The Big Picture
- The tone of Cowboys & Aliens is its Achilles’ heel, with unintentionally campy moments dragging down its potential.
- The film excels in design and atmosphere, combining the Western and science fiction genres.
- Harrison Ford’s performance, full of energy and delightful relish, is a highlight of Cowboys & Aliens.
Remember that time Jon Favreau directed a movie starring Daniel Craig and Harrison Ford as cowboys who fought aliens — and it was titled, rather brilliantly, Cowboys & Aliens? No, that moment wasn’t a pop culture-induced fever dream. Favreau currently co-shepherds the live-action Star Wars television universe alongside his partner in crime Dave Filoni, but in 2011, hot off the heels of Iron Man 2, Favreau swung for the fences in this attempt at a science fiction/Western hybrid.
“Attempt” is the key phrase. Cowboys & Aliens approached the Western genre with wholehearted sincerity, and there are numerous moments where that tonal dedication pays off. There are also times when the film’s refusal to so much as acknowledge parody as a possibility topples it into unintentionally-ludicrous territory. The key question, then: is that sin awkward enough to slap Cowboys & Aliens with the “bad movie is bad” label and dismiss it to the annals of forgotten mid-2000s box office flops?
A spaceship arrives in 1873 Arizona to take over the Earth, starting with the Wild West region. All that stands in their way: a posse of cowboys and natives.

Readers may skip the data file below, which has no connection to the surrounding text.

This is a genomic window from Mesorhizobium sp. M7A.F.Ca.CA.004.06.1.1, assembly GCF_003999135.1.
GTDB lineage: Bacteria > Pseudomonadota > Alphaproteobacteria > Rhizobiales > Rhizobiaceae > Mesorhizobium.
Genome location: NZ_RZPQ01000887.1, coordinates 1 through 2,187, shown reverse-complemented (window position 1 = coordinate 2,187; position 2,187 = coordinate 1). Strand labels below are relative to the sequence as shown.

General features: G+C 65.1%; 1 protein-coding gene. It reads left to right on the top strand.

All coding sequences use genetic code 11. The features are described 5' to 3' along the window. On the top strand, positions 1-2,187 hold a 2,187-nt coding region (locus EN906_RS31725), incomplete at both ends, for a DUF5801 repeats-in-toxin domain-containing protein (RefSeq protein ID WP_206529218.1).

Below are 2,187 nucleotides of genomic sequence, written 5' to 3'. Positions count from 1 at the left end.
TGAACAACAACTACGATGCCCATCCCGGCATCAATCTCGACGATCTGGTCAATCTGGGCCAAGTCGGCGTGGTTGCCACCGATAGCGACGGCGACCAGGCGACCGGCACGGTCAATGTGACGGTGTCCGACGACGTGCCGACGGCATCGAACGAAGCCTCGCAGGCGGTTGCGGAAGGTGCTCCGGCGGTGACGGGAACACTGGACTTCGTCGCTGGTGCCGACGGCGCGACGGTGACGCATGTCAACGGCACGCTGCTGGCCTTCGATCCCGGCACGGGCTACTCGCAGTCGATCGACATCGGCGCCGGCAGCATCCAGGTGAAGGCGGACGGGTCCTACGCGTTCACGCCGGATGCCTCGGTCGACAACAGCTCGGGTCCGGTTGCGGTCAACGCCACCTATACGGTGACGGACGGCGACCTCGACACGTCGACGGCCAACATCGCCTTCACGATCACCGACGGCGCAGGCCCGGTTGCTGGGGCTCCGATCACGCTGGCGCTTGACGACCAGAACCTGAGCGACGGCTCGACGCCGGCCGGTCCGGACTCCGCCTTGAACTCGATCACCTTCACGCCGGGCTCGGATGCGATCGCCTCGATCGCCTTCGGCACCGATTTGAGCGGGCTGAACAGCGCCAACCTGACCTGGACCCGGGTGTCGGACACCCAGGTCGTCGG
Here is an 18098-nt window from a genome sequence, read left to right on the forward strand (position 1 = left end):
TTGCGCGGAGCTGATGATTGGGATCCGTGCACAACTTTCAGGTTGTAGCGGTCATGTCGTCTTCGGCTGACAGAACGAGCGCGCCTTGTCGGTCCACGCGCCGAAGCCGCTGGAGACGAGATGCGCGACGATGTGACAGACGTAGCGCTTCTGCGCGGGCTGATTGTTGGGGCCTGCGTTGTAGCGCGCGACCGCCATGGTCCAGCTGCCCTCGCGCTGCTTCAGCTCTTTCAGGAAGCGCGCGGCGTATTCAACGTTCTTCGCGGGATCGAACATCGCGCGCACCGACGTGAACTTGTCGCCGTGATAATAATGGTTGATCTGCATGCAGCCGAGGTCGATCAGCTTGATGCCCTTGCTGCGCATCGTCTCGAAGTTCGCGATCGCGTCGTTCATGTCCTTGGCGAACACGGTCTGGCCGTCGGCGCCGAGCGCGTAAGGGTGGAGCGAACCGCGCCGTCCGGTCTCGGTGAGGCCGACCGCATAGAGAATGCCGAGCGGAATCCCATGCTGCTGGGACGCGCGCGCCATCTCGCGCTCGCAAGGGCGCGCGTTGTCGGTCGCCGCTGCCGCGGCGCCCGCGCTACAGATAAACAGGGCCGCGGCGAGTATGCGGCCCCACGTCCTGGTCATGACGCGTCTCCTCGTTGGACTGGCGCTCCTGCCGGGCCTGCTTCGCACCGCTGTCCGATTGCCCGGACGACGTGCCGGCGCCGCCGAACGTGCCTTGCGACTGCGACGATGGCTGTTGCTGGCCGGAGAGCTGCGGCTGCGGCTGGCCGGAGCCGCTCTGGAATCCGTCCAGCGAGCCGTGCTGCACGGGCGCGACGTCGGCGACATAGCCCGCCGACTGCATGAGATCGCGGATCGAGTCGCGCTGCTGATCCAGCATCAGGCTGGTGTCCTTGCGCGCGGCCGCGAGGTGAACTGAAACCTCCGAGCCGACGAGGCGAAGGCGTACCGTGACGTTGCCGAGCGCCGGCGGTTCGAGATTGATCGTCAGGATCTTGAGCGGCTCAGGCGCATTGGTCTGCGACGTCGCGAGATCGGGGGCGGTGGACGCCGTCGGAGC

- Release Date
- July 29, 2011
- 119 minutes
‘Cowboys & Aliens’ Is Exactly What It Sounds Like
I’m beholden to admit my bias before we proceed further. I vividly remember sitting in the dark with my nerdy friends as we awaited the midnight premiere of Harry Potter and the Deathly Hollows: Part 1. The teaser for Cowboys & Aliens unfolded to an unsuspecting full house. Harrison Ford’s in cowboy gear? Okay, sure, but why are things exploding? The title card came up, and the theater lost it with raucous laughter. My group huddled up to whisper-yell “that was amazing.” We were open-minded souls with three lifetimes of adoration for Mr. Ford and one concentrated infatuation with Daniel Craig, so when the summer of 2011 rolled around, we made a field day of seeing the film.
Did Cowboys & Aliens live up to those elated expectations? Of course not. It amounted to a shoulder shrug, a disappointment not heartbreaking but still unfortunate. Several years later, I re-watched it void of expectations and found myself with a more forgiving demeanor. Mind, this comes from someone raised on Mystery Science Theater 3000, so my tolerance — nay, fondness — for camp, cheese, and full-out bad might be higher than the average person’s. If one turns their mind off and accepts Cowboys & Aliens for what it is — nothing more, nothing less — then it’s either a surprisingly bold and therefore retrospectively satisfying try for something new, or a hot mess delivered in a riotously entertaining package.
Jon Favreau Respected Western Traditions in ‘Cowboys & Aliens’